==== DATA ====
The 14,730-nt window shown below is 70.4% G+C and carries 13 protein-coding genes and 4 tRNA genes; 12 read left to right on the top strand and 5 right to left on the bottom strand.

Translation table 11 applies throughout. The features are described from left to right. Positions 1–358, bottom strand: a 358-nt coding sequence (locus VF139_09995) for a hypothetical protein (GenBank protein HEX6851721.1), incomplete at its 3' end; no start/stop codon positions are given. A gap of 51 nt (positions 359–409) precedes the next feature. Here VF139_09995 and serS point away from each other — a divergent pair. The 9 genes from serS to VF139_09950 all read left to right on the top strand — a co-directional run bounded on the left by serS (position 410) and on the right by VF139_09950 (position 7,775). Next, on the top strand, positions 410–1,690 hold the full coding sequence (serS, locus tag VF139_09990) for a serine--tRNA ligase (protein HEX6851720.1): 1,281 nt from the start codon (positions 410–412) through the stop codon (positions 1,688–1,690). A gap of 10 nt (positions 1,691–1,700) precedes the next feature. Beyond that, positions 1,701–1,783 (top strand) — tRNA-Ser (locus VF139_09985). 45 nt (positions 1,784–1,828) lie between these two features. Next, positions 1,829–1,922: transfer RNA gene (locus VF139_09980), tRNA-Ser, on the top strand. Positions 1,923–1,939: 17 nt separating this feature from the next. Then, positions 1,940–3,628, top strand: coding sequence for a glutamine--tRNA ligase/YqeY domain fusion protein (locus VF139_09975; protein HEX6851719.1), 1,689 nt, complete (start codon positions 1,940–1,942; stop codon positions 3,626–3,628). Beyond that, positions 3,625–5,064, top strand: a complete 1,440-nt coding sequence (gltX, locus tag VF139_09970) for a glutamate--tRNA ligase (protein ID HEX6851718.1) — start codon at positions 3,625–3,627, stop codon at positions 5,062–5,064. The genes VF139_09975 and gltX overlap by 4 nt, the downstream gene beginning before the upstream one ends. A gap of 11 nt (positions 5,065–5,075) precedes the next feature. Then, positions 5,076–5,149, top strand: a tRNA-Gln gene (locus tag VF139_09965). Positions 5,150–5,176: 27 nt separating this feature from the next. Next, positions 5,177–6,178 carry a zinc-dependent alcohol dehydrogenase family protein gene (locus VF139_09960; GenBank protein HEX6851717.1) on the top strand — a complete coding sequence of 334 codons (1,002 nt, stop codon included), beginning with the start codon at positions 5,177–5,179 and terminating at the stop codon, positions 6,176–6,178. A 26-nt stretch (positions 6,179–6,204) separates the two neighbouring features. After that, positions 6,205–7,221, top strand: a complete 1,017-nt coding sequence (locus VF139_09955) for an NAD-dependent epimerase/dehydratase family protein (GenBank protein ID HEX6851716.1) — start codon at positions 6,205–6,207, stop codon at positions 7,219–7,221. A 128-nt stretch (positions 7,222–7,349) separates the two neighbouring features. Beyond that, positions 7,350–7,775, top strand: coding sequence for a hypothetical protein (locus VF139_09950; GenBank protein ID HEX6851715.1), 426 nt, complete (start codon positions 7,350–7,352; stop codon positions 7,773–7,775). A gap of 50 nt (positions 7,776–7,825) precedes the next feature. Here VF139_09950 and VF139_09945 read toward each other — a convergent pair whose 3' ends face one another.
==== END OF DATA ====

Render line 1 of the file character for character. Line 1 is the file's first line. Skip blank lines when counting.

The 14,730-nt window shown below is 70.4% G+C and carries 13 protein-coding genes and 4 tRNA genes; 12 read left to right on the top strand and 5 right to left on the bottom strand.